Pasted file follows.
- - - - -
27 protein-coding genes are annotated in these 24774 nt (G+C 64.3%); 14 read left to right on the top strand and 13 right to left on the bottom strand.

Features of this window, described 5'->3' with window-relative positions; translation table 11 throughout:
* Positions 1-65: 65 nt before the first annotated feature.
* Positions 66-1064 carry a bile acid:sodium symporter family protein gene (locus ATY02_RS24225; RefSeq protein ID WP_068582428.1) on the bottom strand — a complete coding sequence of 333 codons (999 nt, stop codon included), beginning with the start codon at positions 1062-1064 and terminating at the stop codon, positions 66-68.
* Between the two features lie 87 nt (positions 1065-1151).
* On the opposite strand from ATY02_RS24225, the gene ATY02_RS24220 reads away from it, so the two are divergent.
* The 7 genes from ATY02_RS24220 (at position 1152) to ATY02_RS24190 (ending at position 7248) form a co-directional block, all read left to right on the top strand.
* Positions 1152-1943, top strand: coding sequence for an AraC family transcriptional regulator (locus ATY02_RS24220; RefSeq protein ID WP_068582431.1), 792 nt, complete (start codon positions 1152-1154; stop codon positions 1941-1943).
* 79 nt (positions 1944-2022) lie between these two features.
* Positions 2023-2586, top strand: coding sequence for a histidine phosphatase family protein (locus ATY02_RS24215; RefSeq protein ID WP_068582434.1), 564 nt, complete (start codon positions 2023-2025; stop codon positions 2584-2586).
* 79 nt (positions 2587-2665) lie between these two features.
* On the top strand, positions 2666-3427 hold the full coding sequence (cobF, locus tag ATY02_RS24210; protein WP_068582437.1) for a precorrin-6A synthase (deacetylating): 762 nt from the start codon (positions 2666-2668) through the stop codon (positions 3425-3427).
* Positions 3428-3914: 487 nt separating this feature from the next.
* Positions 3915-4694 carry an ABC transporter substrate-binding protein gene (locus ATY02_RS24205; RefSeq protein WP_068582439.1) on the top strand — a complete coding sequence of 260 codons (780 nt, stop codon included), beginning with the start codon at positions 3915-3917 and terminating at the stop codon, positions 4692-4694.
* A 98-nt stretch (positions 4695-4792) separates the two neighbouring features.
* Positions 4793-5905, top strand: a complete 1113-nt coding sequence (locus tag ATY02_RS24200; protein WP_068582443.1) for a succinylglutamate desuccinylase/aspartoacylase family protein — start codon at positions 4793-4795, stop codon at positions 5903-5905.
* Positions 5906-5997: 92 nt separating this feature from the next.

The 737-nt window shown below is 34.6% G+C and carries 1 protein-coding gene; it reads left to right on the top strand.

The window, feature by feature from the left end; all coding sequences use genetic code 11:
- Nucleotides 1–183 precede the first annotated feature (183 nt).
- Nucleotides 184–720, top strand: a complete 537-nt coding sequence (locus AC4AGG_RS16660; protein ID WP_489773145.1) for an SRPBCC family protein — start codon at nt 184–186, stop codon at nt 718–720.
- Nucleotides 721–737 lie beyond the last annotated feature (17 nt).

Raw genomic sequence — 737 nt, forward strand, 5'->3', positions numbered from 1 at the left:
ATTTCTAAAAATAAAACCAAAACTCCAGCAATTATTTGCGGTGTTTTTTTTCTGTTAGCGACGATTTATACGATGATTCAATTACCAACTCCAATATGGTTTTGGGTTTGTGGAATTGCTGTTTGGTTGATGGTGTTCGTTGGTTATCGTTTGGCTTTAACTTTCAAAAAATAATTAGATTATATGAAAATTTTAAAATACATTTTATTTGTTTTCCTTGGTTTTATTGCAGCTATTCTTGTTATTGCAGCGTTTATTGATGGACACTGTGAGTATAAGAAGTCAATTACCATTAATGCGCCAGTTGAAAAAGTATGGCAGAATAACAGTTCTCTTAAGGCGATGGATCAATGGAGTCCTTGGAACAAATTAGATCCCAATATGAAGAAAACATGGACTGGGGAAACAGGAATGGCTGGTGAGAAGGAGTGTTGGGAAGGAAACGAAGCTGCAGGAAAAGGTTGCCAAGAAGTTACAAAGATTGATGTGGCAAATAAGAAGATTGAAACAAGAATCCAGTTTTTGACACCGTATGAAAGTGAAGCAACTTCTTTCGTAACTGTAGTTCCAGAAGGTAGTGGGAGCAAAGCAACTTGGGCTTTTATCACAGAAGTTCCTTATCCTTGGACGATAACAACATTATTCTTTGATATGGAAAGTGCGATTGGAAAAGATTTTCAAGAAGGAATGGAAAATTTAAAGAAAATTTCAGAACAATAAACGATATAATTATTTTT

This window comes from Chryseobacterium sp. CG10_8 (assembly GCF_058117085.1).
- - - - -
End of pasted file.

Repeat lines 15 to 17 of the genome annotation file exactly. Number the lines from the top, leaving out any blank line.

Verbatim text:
* A 98-nt stretch (positions 4695-4792) separates the two neighbouring features.
* Positions 4793-5905, top strand: a complete 1113-nt coding sequence (locus tag ATY02_RS24200; protein WP_068582443.1) for a succinylglutamate desuccinylase/aspartoacylase family protein — start codon at positions 4793-4795, stop codon at positions 5903-5905.
* Positions 5906-5997: 92 nt separating this feature from the next.